Clinton and Obama: Signs of dominance shifts
January 22, 2008
Last night’s debate in Myrtle Beach, South Carolina brought a new edgy tone to the debates — especially between Cliniton and Obama. Analyses of their pronouns suggest an interesting evolution in their relationship and possibly sense of power, status, and control. As Clinton’s self-assurance is increasing, Obama’s may be dropping.
People’s use of the word “I” and other 1st person singular pronouns (me, my, mine, myself) has been found to be related to honesty, depression, low self-esteem, low dominance, and being less personal. In interactions among two people, our research shows that the higher status person generally uses I-words at much lower levels than the lower status person. Yes, you read that correctly. Intuitively, we think that I usage is linked to boasting and self-assurance. Intuitions are often wrong.
Look at the history of the use of I-words in the debate by both Clinton and Obama. Last night’s debate was a mere continuation of the trend of Clinton’s dropping usage of I and Obama’s increasing use of it.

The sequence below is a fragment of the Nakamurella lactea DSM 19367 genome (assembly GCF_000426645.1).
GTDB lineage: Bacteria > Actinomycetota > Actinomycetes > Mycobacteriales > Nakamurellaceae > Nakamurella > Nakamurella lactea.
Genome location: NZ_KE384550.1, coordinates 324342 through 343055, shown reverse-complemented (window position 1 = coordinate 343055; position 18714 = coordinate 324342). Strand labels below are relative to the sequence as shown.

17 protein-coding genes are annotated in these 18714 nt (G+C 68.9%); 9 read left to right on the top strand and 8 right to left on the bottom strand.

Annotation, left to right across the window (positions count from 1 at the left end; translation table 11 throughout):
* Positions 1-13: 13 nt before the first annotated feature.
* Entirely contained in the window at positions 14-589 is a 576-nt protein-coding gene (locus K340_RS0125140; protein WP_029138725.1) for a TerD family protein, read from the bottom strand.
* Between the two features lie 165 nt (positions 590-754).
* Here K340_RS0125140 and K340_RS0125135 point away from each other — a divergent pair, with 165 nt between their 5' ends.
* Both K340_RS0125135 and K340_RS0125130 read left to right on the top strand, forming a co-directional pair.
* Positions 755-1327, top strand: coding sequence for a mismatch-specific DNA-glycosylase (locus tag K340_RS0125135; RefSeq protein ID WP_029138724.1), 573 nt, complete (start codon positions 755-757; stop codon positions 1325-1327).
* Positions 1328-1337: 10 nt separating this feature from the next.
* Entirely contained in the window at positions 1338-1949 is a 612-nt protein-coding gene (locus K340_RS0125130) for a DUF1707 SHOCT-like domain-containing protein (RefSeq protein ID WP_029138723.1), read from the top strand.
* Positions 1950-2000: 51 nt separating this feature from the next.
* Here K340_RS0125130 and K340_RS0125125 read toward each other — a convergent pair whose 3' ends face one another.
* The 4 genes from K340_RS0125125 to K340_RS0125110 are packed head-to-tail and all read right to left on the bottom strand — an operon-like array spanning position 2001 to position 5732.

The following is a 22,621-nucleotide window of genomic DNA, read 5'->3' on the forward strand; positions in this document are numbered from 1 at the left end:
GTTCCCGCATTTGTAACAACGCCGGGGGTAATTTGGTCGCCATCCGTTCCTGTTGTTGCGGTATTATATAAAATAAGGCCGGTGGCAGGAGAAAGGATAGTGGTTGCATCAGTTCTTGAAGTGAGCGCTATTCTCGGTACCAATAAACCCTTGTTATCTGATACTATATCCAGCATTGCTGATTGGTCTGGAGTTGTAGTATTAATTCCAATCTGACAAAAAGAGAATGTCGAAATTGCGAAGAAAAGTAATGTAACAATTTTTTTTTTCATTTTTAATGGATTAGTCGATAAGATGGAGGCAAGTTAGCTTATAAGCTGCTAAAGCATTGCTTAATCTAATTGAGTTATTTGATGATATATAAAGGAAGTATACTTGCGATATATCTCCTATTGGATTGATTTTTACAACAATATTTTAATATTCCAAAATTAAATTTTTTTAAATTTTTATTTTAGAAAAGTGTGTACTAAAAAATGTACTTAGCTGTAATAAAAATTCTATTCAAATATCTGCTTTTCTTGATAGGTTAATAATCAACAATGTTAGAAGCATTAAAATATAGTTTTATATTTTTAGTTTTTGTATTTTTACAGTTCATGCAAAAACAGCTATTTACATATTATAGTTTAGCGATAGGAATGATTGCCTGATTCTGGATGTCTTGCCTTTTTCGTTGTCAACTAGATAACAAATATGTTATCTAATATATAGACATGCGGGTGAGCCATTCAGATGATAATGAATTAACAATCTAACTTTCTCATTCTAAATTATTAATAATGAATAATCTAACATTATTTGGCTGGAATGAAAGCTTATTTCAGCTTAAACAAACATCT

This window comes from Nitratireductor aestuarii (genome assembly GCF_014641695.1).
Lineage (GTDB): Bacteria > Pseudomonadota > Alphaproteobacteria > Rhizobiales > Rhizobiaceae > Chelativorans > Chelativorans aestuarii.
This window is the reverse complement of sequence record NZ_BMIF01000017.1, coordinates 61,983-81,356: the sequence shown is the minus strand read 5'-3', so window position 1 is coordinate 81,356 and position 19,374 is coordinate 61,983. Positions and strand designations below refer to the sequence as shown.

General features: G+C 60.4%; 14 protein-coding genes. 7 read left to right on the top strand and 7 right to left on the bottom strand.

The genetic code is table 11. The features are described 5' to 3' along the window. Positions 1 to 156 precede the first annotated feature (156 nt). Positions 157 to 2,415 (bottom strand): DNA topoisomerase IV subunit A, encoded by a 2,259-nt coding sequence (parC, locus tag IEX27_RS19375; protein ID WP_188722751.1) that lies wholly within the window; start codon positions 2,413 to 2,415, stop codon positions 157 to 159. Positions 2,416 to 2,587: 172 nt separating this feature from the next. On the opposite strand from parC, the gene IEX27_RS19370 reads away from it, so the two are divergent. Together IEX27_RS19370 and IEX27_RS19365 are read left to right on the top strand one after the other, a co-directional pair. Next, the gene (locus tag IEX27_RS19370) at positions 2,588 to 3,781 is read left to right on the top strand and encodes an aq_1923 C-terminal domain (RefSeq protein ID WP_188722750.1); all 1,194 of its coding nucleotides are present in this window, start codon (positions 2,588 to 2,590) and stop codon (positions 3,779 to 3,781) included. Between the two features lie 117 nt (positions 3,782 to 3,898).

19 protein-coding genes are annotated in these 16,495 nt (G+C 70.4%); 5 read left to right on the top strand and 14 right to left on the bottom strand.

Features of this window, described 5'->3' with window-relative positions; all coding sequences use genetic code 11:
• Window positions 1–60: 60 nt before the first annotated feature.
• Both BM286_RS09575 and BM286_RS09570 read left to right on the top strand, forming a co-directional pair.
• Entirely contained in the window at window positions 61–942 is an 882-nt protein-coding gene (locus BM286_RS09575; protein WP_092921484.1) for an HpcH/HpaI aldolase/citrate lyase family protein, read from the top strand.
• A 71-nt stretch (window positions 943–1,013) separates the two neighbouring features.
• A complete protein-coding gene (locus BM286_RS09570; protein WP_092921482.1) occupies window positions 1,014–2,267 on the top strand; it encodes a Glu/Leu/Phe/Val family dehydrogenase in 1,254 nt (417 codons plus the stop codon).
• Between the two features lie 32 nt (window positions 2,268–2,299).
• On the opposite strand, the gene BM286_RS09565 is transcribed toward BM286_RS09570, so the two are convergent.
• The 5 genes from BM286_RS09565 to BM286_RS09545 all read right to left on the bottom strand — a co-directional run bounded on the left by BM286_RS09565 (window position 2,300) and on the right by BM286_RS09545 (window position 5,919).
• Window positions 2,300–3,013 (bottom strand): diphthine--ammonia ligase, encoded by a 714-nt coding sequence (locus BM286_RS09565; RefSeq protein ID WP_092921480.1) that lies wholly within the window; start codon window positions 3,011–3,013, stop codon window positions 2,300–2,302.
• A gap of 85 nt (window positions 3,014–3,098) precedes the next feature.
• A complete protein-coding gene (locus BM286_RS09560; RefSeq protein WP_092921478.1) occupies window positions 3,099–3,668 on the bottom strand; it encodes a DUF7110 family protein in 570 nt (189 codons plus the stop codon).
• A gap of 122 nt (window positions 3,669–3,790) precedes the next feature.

These effects are not subtle at all. Clinton has dropped over 30% in her I-words since the November and December debates whereas Obama has increased over 50%. Hillary IS finding her new voice but she actually got it before the Iowa primary. She just didn’t know it.
Obama’s shift could be interpreted many ways. The least flattering is that he is feeling increasingly subordinate, threatened, even slightly depressed. Alternatively, he may be working to appear more personal and honest. My sense, however, is that it is quite difficult to modulate one’s use of I, me, and my. I’d put my money on the emergence of a new dominance hierarchy.
A couple of days ago, it was noted that Obama was overusing 1st person plural pronouns — we, us, our, ours, etc. “We” usage among politicians is often a sign of psychological distancing. Given Obama’s extremely high usage of “we” compared to his use of “I”, it was suggested that his handlers have a little talk with him about it.
As you can see in the graph, Obama and his handlers have been intuiting our warning. He has, in fact, been dropping in his usage of “we” words. In fact, since the January 15th debate, he and Clinton have been using “we” words at almost identical rates.
Today’s Big Picture
On stage in debates, Hillary Clinton is exhibiting a greater sense of mastery compared to her performance in earlier debates. Although her “I” usage suggests that she is becoming less personal, her increasing use of “we” words suggest that she is not changing her relationship with her audience as often happens when people use the Royal “We”. Obama, on the other hand, shows signs of increasing vulnerability and drops in self-esteem and dominance. Most promising for his handlers is that he is becoming less vague and distant in his “we” use.